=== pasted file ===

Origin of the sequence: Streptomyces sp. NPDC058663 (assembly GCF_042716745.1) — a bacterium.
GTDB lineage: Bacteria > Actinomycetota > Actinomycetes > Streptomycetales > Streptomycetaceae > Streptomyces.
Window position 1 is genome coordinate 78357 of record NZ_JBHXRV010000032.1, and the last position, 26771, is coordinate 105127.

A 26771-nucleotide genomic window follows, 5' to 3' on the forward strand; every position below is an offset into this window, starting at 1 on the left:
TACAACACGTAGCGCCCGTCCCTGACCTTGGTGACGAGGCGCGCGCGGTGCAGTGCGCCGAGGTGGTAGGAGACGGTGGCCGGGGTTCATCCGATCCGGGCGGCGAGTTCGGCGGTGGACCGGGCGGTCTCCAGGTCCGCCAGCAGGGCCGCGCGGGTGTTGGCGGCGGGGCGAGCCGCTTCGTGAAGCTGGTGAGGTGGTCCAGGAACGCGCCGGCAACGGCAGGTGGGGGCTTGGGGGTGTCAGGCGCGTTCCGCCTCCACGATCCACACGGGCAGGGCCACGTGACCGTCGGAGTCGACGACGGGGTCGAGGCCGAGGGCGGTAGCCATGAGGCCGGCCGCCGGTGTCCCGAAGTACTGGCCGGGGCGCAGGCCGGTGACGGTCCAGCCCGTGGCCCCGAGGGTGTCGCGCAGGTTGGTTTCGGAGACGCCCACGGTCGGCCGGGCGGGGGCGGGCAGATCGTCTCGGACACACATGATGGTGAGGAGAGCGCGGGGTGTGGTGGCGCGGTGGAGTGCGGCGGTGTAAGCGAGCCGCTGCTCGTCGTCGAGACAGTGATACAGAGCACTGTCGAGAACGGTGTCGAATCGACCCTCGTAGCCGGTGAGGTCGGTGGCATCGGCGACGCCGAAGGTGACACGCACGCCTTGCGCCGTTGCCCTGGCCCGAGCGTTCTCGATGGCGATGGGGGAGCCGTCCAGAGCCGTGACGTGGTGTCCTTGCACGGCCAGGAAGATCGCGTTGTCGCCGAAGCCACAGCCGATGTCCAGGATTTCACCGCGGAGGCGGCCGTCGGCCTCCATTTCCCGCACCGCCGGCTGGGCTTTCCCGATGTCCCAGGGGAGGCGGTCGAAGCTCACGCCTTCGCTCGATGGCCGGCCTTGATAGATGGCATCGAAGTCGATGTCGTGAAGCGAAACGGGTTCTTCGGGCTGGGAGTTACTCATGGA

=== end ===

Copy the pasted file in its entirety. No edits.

Origin of the sequence: Streptomyces sp. NPDC058663 (assembly GCF_042716745.1) — a bacterium.
GTDB lineage: Bacteria > Actinomycetota > Actinomycetes > Streptomycetales > Streptomycetaceae > Streptomyces.
Window position 1 is genome coordinate 78357 of record NZ_JBHXRV010000032.1, and the last position, 26771, is coordinate 105127.

A 26771-nucleotide genomic window follows, 5' to 3' on the forward strand; every position below is an offset into this window, starting at 1 on the left:
TACAACACGTAGCGCCCGTCCCTGACCTTGGTGACGAGGCGCGCGCGGTGCAGTGCGCCGAGGTGGTAGGAGACGGTGGCCGGGGTTCATCCGATCCGGGCGGCGAGTTCGGCGGTGGACCGGGCGGTCTCCAGGTCCGCCAGCAGGGCCGCGCGGGTGTTGGCGGCGGGGCGAGCCGCTTCGTGAAGCTGGTGAGGTGGTCCAGGAACGCGCCGGCAACGGCAGGTGGGGGCTTGGGGGTGTCAGGCGCGTTCCGCCTCCACGATCCACACGGGCAGGGCCACGTGACCGTCGGAGTCGACGACGGGGTCGAGGCCGAGGGCGGTAGCCATGAGGCCGGCCGCCGGTGTCCCGAAGTACTGGCCGGGGCGCAGGCCGGTGACGGTCCAGCCCGTGGCCCCGAGGGTGTCGCGCAGGTTGGTTTCGGAGACGCCCACGGTCGGCCGGGCGGGGGCGGGCAGATCGTCTCGGACACACATGATGGTGAGGAGAGCGCGGGGTGTGGTGGCGCGGTGGAGTGCGGCGGTGTAAGCGAGCCGCTGCTCGTCGTCGAGACAGTGATACAGAGCACTGTCGAGAACGGTGTCGAATCGACCCTCGTAGCCGGTGAGGTCGGTGGCATCGGCGACGCCGAAGGTGACACGCACGCCTTGCGCCGTTGCCCTGGCCCGAGCGTTCTCGATGGCGATGGGGGAGCCGTCCAGAGCCGTGACGTGGTGTCCTTGCACGGCCAGGAAGATCGCGTTGTCGCCGAAGCCACAGCCGATGTCCAGGATTTCACCGCGGAGGCGGCCGTCGGCCTCCATTTCCCGCACCGCCGGCTGGGCTTTCCCGATGTCCCAGGGGAGGCGGTCGAAGCTCACGCCTTCGCTCGATGGCCGGCCTTGATAGATGGCATCGAAGTCGATGTCGTGAAGCGAAACGGGTTCTTCGGGCTGGGAGTTACTCATGGA